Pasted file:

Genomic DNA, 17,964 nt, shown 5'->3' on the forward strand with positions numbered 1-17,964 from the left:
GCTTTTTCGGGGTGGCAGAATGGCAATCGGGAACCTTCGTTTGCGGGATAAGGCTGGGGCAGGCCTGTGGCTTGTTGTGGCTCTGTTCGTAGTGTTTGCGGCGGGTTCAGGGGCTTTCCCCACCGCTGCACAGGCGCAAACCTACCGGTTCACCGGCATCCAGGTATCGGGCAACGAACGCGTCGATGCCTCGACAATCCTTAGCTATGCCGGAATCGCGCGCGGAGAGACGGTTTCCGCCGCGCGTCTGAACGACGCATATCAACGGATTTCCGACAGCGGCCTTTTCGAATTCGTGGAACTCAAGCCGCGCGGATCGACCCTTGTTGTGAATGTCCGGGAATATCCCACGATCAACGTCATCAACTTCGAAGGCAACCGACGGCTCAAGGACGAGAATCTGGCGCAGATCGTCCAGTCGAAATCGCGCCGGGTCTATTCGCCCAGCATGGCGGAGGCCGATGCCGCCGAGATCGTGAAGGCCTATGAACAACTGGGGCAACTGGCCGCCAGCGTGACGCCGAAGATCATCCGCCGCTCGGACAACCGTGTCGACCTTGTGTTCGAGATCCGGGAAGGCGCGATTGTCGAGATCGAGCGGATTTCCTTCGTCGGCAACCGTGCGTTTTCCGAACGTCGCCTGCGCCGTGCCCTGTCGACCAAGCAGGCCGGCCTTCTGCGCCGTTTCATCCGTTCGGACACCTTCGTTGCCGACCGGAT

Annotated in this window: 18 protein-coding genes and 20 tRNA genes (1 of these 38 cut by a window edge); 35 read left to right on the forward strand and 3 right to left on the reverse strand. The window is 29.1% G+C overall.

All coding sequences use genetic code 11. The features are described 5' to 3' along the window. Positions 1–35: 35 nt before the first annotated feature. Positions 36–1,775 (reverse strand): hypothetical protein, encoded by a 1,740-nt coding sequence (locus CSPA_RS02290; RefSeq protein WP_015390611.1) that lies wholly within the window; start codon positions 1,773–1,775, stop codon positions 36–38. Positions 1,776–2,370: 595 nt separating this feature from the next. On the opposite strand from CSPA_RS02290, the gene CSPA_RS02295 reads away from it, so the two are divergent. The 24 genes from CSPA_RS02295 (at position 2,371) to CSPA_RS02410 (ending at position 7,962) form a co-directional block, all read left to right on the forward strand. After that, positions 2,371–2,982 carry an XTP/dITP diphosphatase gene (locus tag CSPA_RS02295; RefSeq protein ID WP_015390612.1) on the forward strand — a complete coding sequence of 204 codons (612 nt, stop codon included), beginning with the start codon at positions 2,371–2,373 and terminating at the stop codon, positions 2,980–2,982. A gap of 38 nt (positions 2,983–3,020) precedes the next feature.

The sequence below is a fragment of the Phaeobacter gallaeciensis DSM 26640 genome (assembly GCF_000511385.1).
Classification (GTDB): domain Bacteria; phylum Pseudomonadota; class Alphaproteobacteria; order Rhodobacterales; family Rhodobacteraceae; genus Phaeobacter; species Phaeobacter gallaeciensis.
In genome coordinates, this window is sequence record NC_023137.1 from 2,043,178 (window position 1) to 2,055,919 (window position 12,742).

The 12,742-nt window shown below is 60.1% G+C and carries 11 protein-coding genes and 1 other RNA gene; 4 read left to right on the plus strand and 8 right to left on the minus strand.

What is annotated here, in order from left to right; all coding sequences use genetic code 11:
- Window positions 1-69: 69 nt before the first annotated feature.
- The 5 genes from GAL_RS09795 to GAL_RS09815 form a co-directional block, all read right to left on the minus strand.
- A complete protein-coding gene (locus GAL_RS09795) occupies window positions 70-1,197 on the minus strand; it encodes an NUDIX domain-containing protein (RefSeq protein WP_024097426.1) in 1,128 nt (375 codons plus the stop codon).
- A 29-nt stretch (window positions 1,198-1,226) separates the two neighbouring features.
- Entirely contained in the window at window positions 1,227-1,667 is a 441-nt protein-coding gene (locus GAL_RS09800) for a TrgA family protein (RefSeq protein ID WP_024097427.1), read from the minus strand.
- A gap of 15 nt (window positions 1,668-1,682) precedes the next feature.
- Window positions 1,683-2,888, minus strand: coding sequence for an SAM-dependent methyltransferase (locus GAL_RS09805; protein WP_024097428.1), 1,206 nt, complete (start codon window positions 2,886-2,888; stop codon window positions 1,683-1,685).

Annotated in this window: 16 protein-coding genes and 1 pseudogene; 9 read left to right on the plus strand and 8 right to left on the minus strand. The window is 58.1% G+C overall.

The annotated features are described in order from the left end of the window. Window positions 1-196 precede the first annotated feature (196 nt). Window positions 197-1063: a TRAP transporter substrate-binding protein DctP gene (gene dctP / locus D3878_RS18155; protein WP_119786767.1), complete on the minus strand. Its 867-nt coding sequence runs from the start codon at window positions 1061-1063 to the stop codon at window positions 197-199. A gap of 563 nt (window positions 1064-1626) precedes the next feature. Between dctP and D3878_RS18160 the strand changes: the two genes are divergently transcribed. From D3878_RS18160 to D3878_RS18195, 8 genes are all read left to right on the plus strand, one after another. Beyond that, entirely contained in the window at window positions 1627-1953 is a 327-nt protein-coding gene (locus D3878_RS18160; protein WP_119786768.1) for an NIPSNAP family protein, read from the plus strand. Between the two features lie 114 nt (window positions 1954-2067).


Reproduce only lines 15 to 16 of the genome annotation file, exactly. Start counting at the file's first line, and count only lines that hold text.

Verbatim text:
- A gap of 15 nt (window positions 1,668-1,682) precedes the next feature.
- Window positions 1,683-2,888, minus strand: coding sequence for an SAM-dependent methyltransferase (locus GAL_RS09805; protein WP_024097428.1), 1,206 nt, complete (start codon window positions 2,886-2,888; stop codon window positions 1,683-1,685).